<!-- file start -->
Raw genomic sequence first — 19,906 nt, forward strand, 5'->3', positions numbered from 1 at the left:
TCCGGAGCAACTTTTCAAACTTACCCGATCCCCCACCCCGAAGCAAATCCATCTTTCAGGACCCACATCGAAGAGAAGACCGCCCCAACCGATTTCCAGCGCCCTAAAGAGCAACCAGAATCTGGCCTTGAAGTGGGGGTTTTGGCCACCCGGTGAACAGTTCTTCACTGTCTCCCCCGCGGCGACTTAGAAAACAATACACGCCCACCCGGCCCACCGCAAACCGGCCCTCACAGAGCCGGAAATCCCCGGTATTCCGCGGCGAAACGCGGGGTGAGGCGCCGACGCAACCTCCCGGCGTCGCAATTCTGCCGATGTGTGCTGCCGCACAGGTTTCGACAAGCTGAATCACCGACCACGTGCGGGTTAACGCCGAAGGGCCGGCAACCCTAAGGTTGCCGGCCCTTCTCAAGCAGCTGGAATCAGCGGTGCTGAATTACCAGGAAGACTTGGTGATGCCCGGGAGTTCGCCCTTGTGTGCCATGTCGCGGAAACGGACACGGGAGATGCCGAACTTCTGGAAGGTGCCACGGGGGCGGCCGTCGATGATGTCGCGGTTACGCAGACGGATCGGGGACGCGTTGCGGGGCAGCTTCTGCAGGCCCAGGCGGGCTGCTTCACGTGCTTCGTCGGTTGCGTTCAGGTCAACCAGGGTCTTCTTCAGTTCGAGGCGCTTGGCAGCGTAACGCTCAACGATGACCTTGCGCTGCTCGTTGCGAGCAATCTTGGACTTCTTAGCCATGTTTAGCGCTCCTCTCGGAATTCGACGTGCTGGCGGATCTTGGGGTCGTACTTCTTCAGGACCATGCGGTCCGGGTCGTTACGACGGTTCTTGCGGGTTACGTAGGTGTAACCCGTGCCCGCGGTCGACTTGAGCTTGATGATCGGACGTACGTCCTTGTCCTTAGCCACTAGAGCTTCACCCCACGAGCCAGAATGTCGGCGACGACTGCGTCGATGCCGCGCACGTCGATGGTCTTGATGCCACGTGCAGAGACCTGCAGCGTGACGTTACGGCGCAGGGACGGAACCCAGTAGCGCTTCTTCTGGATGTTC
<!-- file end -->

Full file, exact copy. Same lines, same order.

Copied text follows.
Raw genomic sequence first — 19,906 nt, forward strand, 5'->3', positions numbered from 1 at the left:
TCCGGAGCAACTTTTCAAACTTACCCGATCCCCCACCCCGAAGCAAATCCATCTTTCAGGACCCACATCGAAGAGAAGACCGCCCCAACCGATTTCCAGCGCCCTAAAGAGCAACCAGAATCTGGCCTTGAAGTGGGGGTTTTGGCCACCCGGTGAACAGTTCTTCACTGTCTCCCCCGCGGCGACTTAGAAAACAATACACGCCCACCCGGCCCACCGCAAACCGGCCCTCACAGAGCCGGAAATCCCCGGTATTCCGCGGCGAAACGCGGGGTGAGGCGCCGACGCAACCTCCCGGCGTCGCAATTCTGCCGATGTGTGCTGCCGCACAGGTTTCGACAAGCTGAATCACCGACCACGTGCGGGTTAACGCCGAAGGGCCGGCAACCCTAAGGTTGCCGGCCCTTCTCAAGCAGCTGGAATCAGCGGTGCTGAATTACCAGGAAGACTTGGTGATGCCCGGGAGTTCGCCCTTGTGTGCCATGTCGCGGAAACGGACACGGGAGATGCCGAACTTCTGGAAGGTGCCACGGGGGCGGCCGTCGATGATGTCGCGGTTACGCAGACGGATCGGGGACGCGTTGCGGGGCAGCTTCTGCAGGCCCAGGCGGGCTGCTTCACGTGCTTCGTCGGTTGCGTTCAGGTCAACCAGGGTCTTCTTCAGTTCGAGGCGCTTGGCAGCGTAACGCTCAACGATGACCTTGCGCTGCTCGTTGCGAGCAATCTTGGACTTCTTAGCCATGTTTAGCGCTCCTCTCGGAATTCGACGTGCTGGCGGATCTTGGGGTCGTACTTCTTCAGGACCATGCGGTCCGGGTCGTTACGACGGTTCTTGCGGGTTACGTAGGTGTAACCCGTGCCCGCGGTCGACTTGAGCTTGATGATCGGACGTACGTCCTTGTCCTTAGCCACTAGAGCTTCACCCCACGAGCCAGAATGTCGGCGACGACTGCGTCGATGCCGCGCACGTCGATGGTCTTGATGCCACGTGCAGAGACCTGCAGCGTGACGTTACGGCGCAGGGACGGAACCCAGTAGCGCTTCTTCTGGATGTTC